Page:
It Takes Two

It’s a sobering thought that reconciliation sometimes will not…can not…happen between two people estranged.  Forgiveness is a solo choice.  I can decide to forgive for Christ’s sake, for my own health, whether or not the other person ever repents, or is even still a part of my life.

But reconciliation (the building of bridges and mending of fences, the mutual changing from enemies to something else) — that takes two people willing to turn and look at the other, to try to understand and step into where the other one lives.  And sometimes a face seems set in stone.  Sometimes the door has closed on the opportunity to make things right.

Where does that leave a heart longing for a change?  It leaves us leaning on the heart of Jesus, Who of all people knows how it feels to pursue reconciliation with ones unwilling.  Yet one more way we can share in His sufferings, and get a glimpse into His dear heart.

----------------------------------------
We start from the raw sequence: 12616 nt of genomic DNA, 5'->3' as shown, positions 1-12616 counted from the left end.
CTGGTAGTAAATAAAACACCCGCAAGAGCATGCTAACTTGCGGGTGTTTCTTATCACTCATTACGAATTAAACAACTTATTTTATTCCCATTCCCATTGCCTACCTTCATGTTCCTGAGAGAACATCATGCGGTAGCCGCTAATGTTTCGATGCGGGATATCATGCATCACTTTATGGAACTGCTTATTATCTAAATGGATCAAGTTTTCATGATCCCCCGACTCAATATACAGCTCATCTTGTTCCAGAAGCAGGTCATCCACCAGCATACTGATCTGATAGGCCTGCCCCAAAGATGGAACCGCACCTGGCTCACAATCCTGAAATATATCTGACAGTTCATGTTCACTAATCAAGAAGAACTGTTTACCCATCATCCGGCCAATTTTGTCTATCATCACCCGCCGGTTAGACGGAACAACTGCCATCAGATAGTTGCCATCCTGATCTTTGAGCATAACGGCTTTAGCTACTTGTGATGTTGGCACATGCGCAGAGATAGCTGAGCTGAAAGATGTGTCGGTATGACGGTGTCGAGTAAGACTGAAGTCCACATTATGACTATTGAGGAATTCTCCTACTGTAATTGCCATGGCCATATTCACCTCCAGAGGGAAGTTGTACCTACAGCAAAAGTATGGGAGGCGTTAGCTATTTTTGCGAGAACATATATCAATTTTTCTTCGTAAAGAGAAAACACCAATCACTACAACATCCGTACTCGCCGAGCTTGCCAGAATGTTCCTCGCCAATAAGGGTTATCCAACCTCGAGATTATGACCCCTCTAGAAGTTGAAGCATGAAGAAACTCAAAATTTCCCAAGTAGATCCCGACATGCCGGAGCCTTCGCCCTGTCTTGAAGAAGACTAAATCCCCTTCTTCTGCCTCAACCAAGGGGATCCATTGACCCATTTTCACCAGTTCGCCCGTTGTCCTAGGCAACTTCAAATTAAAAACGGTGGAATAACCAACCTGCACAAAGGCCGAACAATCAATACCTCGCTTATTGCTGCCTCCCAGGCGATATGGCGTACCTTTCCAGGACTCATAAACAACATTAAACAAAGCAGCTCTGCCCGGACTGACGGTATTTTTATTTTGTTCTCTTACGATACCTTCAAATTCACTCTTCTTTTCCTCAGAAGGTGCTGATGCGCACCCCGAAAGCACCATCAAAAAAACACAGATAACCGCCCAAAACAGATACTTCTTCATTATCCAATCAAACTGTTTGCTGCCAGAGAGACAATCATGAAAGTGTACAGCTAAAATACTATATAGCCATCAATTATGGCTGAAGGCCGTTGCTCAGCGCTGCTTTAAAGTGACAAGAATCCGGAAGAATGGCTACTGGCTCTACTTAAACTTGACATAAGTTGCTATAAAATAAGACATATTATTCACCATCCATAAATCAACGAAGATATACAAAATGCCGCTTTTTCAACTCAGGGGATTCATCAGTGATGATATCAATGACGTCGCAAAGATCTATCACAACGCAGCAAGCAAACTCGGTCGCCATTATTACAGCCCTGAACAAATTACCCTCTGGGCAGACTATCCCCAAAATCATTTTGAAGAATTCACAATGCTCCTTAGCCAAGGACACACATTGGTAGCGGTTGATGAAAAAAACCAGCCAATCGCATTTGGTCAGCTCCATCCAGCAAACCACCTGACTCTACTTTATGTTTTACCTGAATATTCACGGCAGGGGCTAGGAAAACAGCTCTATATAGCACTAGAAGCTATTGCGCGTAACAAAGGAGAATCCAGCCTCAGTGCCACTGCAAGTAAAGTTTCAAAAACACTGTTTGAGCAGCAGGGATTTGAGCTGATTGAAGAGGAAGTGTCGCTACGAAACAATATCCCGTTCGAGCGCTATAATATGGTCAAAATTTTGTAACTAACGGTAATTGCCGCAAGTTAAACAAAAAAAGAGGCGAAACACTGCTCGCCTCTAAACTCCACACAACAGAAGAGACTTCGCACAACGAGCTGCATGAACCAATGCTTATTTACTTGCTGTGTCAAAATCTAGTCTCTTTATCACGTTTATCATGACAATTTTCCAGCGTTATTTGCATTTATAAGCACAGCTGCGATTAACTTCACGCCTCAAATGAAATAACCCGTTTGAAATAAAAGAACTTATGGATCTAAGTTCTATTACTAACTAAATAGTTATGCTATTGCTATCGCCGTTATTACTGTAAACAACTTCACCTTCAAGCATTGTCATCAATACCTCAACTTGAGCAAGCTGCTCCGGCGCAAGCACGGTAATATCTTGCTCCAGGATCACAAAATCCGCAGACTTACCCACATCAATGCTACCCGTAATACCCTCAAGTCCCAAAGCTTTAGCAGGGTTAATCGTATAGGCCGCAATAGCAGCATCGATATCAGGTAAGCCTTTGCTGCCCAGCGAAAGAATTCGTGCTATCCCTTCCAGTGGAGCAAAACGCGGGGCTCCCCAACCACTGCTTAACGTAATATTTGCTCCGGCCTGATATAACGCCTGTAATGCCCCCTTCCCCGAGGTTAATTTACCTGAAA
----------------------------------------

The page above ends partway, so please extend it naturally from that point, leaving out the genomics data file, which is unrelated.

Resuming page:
Lord, help me to hunger for Your resurrection power in my life, bringing new life into all the hopeless places I am tempted to give up on.  Help me to lean hard on You when I feel the wounds of sin, because you bore those wounds in Your body so that I might be healed.  Help me to trust You to make all things new and throw open all the doors and windows of possibility in my life.  Hallelujah, Christ is risen!

Bridge Building

It is Easter Week, what is commonly called Passion Week, and we think of Christ’s drawing nearer and nearer to the cross, dreading the pain and horror of it, setting His face towards it with no turning back.  His passion all for us to come to the Father: us separated from our own Creator by our own filthy hands and hard hearts, Him still pursuing in love the creatures who had all, like sheep, gone astray, each of us turned to his own way.  “Irreconcilable differences,”  we said, and that was that.